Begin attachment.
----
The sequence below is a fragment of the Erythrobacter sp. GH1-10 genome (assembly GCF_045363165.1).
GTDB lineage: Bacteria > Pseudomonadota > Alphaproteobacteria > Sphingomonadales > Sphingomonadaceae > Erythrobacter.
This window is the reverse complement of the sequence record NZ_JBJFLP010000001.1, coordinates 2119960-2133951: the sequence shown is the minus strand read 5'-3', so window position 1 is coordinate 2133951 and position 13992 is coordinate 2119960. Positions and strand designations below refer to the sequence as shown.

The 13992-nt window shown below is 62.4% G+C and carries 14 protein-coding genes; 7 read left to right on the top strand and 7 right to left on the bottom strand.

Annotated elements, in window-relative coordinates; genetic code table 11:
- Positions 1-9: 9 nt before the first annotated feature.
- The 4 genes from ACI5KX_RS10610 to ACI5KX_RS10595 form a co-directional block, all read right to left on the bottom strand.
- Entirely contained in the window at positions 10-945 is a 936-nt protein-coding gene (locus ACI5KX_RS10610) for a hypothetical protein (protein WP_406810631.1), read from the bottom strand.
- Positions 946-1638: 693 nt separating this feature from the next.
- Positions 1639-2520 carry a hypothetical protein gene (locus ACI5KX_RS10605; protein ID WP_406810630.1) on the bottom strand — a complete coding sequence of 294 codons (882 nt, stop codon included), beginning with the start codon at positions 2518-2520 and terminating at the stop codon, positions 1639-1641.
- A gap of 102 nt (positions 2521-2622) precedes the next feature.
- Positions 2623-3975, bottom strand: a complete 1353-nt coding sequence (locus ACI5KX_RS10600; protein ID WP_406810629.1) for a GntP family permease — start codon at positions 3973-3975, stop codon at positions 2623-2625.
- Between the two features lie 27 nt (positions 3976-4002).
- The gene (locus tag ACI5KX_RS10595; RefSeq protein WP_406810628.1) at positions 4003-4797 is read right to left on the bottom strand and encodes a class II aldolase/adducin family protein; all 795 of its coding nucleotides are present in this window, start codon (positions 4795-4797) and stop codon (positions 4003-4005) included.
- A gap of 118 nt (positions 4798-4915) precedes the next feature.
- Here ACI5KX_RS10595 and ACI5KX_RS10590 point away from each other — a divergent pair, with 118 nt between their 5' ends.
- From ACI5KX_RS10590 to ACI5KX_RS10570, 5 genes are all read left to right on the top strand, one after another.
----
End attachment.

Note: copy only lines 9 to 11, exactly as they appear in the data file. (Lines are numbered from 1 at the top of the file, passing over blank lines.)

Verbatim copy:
- Positions 946-1638: 693 nt separating this feature from the next.
- Positions 1639-2520 carry a hypothetical protein gene (locus ACI5KX_RS10605; protein ID WP_406810630.1) on the bottom strand — a complete coding sequence of 294 codons (882 nt, stop codon included), beginning with the start codon at positions 2518-2520 and terminating at the stop codon, positions 1639-1641.
- A gap of 102 nt (positions 2521-2622) precedes the next feature.